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AllAfrica Op-ed: What King’s Legacy Means for Africa Today

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AllAfrica Op-ed: What King’s Legacy Means for Africa Today

Posted by John Prendergast on September 20, 2013

AllAfrica Op-ed: What King's Legacy Means for Africa Today

Editor's Note: This op-ed by Enough Project Co-Founder John Prendergast originally appeared on

While the recent 50th anniversary commemoration of the "March on Washington" to demand rights for African Americans focused attention on Martin Luther King, Jr.'s unfinished domestic agenda in the United States, Dr. King was also strongly committed to a global human rights movement, particularly related to Africa.

In 1957 he visited Ghana for the presidential inauguration of Kwame Nkrumah. During and after that trip, he spoke frequently of what the U.S. civil rights movement and anti-colonial movements in Africa shared. "Our struggles are a common struggle," he asserted.

A half century later, Africa has progressed dramatically, with most African nations holding democratic elections, reforming their economies and building peace. But for millions, equality is still a dream, and peace is still a promise.

For example, the two deadliest wars in the world since the March on Washington have been fought in Congo and Sudan. About eight million people have died in those two conflicts, with millions more driven from their homes by terrible human rights atrocities.

In 1963, Dr. King understood that apartheid and colonialism were rooted in racism and economic exploitation. Today, racism and economic exploitation are at the heart of crises in places like Sudan and Congo.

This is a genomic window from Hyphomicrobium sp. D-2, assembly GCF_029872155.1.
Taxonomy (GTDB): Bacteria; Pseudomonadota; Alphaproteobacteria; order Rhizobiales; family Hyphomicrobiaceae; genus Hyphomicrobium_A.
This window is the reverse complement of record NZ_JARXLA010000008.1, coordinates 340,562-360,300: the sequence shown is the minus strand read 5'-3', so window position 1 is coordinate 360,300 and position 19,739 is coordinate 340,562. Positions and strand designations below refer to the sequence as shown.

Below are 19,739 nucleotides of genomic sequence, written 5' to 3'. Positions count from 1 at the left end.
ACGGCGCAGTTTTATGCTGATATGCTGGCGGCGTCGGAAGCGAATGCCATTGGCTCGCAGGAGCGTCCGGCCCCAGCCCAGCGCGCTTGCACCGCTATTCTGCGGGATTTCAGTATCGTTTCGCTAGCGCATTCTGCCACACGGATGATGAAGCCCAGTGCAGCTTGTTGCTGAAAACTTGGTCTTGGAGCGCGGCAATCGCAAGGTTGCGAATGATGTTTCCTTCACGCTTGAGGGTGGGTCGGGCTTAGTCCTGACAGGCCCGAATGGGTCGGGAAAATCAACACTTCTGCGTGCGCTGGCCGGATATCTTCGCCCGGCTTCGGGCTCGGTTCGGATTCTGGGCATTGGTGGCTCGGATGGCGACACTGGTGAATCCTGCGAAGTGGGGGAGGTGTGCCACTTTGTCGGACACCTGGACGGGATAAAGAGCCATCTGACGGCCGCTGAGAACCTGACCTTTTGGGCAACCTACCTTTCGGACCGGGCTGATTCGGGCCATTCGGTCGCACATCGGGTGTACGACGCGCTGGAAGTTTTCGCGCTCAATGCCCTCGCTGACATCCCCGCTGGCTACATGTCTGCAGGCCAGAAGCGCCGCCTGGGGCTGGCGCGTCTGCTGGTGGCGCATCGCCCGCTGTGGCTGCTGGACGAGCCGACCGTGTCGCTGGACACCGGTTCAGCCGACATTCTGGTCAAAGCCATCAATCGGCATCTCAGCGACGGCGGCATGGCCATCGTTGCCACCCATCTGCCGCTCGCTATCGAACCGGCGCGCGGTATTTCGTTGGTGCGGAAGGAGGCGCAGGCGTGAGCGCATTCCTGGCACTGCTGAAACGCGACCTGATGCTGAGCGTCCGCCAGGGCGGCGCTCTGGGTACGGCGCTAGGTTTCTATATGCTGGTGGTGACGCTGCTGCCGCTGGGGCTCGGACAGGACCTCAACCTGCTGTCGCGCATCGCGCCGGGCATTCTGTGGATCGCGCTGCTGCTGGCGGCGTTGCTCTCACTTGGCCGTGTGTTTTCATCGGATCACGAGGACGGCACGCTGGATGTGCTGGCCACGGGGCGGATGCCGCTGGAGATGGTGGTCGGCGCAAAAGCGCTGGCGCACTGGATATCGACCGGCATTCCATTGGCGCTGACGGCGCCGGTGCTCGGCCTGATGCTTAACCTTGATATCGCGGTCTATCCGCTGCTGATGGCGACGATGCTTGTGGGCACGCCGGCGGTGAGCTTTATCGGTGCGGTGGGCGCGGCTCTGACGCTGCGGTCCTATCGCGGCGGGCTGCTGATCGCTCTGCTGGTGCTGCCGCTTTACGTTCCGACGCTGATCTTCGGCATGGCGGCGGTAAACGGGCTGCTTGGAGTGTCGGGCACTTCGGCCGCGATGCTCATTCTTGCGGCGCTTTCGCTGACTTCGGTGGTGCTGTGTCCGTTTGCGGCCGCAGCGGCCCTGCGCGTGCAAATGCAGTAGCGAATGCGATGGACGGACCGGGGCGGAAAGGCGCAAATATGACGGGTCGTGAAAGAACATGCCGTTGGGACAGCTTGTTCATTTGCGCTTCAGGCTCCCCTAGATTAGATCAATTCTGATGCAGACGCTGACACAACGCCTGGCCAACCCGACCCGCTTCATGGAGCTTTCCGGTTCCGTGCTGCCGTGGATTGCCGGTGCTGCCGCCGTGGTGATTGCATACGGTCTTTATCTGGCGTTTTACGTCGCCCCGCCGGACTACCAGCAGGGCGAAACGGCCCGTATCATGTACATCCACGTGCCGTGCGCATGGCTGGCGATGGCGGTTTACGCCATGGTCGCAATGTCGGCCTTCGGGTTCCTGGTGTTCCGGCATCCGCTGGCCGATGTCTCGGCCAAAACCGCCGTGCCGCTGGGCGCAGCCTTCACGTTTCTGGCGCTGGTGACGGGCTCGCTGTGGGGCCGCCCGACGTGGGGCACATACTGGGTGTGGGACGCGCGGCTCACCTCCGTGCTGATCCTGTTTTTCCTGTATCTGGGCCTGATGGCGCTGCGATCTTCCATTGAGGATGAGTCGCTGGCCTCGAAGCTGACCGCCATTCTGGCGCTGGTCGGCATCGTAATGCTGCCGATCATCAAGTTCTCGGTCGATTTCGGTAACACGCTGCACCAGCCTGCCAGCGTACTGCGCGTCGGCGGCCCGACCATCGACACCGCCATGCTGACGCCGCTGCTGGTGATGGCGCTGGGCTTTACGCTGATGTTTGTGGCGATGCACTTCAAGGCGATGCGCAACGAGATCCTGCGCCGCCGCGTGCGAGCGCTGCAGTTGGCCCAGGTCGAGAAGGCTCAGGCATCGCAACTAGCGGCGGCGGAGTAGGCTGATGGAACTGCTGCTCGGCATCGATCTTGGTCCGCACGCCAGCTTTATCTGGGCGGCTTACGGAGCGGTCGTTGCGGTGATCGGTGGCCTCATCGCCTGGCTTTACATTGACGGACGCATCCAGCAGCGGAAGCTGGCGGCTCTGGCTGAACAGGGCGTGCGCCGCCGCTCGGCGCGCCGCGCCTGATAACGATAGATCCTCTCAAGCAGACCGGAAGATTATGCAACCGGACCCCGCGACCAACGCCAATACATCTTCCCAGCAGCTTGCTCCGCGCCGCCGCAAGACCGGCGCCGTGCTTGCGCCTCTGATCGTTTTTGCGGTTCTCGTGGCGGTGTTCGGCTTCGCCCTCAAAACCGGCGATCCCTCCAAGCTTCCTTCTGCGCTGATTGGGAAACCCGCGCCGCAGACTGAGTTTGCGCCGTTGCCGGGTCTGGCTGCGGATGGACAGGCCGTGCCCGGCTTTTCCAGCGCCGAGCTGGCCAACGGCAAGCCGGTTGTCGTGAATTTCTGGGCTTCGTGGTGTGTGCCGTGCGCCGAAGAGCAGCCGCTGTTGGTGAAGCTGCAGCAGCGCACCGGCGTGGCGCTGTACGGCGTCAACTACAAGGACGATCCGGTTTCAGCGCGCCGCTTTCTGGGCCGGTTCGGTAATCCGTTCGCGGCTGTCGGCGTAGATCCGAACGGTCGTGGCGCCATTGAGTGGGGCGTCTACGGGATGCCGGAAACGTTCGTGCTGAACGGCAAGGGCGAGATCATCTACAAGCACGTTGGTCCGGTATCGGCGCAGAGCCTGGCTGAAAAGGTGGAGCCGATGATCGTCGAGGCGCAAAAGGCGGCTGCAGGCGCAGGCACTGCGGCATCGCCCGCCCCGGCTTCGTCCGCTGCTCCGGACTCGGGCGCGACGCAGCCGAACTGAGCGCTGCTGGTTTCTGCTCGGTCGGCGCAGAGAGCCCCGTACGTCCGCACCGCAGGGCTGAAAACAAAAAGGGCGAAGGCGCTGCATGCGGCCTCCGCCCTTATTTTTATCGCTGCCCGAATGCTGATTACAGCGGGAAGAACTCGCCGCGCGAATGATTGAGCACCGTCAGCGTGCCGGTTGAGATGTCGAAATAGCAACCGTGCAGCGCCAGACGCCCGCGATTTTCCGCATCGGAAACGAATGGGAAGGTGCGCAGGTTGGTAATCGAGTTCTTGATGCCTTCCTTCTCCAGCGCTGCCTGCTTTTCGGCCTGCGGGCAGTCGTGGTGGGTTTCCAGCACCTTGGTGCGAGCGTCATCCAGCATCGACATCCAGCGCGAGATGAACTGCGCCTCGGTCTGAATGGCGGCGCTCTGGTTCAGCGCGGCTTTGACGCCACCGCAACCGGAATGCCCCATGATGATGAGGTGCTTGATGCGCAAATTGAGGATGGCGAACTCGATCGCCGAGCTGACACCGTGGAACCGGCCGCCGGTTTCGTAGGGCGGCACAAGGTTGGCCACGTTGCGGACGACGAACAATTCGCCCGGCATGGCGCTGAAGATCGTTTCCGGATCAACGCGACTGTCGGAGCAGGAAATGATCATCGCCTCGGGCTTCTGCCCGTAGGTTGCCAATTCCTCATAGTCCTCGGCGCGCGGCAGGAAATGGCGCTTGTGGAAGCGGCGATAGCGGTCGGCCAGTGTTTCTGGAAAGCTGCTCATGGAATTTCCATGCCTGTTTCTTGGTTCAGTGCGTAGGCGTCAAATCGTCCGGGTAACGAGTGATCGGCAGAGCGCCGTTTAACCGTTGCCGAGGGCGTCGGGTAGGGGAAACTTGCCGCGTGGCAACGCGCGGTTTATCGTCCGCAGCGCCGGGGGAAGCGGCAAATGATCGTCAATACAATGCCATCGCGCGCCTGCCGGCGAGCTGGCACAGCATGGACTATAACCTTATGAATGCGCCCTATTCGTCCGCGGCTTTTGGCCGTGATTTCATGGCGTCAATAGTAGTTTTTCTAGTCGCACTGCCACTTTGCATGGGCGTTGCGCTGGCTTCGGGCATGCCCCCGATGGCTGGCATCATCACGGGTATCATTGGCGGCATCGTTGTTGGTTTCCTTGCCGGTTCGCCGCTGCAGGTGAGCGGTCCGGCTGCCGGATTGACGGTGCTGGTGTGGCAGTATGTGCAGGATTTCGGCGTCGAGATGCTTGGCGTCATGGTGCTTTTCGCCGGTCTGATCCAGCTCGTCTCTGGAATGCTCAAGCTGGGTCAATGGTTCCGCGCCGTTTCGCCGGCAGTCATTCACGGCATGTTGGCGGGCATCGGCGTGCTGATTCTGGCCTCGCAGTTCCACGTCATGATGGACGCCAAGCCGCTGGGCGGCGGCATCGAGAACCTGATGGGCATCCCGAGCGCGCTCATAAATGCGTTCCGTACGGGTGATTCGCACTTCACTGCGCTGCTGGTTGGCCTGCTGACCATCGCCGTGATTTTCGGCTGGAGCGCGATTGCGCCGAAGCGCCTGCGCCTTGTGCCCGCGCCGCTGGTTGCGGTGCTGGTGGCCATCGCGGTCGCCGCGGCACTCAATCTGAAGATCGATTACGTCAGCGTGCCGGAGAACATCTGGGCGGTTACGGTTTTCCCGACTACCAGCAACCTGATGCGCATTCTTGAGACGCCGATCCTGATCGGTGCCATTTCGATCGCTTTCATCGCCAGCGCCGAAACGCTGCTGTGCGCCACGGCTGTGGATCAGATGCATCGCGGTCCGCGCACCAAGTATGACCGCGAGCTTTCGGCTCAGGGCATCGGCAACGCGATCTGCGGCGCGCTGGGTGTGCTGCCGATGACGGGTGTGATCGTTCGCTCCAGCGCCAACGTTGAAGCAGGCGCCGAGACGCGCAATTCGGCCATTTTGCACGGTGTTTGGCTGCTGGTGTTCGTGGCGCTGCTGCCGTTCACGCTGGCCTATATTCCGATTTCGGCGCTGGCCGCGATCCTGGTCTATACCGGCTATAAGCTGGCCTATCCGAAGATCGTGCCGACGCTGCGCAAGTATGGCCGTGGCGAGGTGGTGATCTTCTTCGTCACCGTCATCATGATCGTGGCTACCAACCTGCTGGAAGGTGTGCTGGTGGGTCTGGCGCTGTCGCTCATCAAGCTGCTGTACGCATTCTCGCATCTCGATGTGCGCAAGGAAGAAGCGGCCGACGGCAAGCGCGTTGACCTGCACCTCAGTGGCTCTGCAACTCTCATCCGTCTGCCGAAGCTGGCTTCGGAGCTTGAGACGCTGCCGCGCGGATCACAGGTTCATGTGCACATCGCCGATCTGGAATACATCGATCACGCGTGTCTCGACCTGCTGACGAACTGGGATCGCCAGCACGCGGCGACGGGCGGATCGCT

In the same way that the civil rights movement demanded peaceful change in America in 1963, brave citizens in Congo, Sudan and elsewhere across the continent are standing up today for peace, justice and freedom despite grave personal risk. These activists, who are living Dr. King's struggle in their own countries, deserve the support of Americans, just as American civil rights activists received support from around the world for their efforts.

Dr. King pressed repeatedly for a boycott of the apartheid regime in South Africa. This helped inspire a global anti-apartheid movement that eventually helped free Nelson Mandela and see the end of legalized discrimination in South Africa.

That in turn inspired the movement against blood diamonds that helped end three African wars: those Liberia, Sierra Leone and Angola. That further inspired the Darfur anti-genocide movement that forced the Khartoum regime to allow life-saving aid for hundreds of thousands of people.

Read the full op-ed on AllAfrica.

Photo: The First Family in front of the MLK memorial (AP).